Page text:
This week’s Student of the Week is Cosmo Kramer, a U1 anthropology student . He was nominated for his entrepreneurial spirit, athletic prowess, and for being an active presence around campus.
MT: You’ve started all sorts of initiatives around campus. Which has been the most successful?
CK: Well, last year in residence, I got funding to start the Douglas Hall beekeeping society. We had some good times in that club—lots of really nice characters, when they weren’t trying to sting you—and we sold some honey for profit on the side. It got a little out of hand though, and ended up starting the infamous Douglas Hall bee infestation. That’s why they’ve got students over in Varcity515 this year, you know.
MT: Have any of your other ventures gone differently than expected?
CK: Well, I’ve noticed that students around campus are always dehydrated, especially after a night out, so last January I decided to start a business selling students water. This was going to be a big operation, mind you, so I had to go straight to the source. I went up to the reservoir and tapped into a water main—one of the big ones. I’m not really sure what happened, but next thing I knew, I woke up soaking wet way down in Old Port.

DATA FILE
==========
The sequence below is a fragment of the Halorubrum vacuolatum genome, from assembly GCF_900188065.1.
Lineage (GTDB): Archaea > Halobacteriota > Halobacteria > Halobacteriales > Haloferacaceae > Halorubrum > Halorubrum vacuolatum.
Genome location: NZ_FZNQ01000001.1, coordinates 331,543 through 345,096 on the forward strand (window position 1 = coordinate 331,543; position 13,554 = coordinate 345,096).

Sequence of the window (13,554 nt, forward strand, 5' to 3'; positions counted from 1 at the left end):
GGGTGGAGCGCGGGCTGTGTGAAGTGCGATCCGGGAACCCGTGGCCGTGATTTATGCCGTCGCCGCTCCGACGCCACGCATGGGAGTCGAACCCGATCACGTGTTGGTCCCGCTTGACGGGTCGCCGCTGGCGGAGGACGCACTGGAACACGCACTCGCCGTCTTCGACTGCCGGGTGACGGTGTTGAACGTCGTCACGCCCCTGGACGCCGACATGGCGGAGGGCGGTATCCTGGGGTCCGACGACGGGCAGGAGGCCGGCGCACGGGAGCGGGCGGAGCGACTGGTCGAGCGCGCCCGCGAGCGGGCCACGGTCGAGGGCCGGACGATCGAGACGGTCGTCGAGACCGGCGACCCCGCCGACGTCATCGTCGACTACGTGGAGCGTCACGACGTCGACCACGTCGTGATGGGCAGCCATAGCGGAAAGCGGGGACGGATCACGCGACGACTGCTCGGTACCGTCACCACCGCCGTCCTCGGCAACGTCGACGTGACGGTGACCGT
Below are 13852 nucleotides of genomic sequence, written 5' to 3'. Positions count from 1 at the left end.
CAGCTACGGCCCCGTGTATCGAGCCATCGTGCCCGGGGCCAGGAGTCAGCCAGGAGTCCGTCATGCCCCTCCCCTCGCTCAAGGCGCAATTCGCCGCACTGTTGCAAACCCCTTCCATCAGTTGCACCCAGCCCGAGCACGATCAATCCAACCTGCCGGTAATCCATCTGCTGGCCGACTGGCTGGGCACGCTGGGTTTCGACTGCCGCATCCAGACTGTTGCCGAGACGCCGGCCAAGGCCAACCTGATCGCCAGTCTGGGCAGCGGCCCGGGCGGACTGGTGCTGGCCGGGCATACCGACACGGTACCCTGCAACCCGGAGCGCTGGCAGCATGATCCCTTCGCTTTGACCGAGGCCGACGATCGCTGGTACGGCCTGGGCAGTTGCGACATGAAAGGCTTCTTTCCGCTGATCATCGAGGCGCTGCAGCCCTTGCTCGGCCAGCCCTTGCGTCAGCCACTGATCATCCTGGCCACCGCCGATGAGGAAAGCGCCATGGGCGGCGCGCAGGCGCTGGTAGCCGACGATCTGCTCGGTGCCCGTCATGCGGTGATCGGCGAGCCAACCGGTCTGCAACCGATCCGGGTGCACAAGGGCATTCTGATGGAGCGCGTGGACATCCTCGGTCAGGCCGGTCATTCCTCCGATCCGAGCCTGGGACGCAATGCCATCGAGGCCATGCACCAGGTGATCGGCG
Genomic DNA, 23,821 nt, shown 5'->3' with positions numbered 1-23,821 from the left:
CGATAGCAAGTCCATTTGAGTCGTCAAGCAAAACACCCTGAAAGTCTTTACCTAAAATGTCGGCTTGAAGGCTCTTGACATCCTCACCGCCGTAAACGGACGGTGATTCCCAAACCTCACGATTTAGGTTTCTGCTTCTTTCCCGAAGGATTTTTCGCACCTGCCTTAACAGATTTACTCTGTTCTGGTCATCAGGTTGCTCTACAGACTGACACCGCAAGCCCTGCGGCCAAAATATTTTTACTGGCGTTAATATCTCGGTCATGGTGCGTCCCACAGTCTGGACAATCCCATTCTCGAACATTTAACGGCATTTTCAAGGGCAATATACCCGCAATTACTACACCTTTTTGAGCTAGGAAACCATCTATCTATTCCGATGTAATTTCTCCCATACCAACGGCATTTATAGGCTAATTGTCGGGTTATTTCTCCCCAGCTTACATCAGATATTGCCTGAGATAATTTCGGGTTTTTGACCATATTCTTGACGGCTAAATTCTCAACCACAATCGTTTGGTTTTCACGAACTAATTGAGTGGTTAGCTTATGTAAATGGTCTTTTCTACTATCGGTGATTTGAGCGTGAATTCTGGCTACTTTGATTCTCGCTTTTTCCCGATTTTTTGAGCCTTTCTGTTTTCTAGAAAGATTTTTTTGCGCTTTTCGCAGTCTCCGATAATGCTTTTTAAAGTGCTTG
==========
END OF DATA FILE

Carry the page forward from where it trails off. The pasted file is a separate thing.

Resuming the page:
MT: At this point, have people been approaching your new ideas with any amount of skepticism?
CK: Absolutely. I don’t understand it! For example, at the beginning of this term, I wanted to have a welcome party for [incoming Deputy Provost (Student Life and Learning)] Ollivier Dyens up on the sixth floor of the James Administration building. There’s lots of room up there, and I thought putting it close to his office would minimize the inconvenience for him. I brought balloons and cake, but they wouldn’t even let me inside.
MT: You were briefly on the Redmen cross-country team. Why did you quit?
CK: Well, the team’s first meet of the year was up on Mount Royal. I was doing well, feeling good—real limber, you know—when I saw a berry bush. Now on long runs, you never know when you’ll need emergency sustenance, so I decided to stock up before
somebody else got to them. When I got back on the path, I must have taken a wrong turn, and ended up spending two weeks lost on the mountain, just wandering. On the plus side, when I finally found my way back down, it was the only time I’ve ever been early to a class at the McIntyre medical building.
MT: What was your ‘welcome to McGill’ moment?
CK: Probably the time I showed up at 11:30 p.m. to line up for the Midnight Kitchen. They should really give it a new name.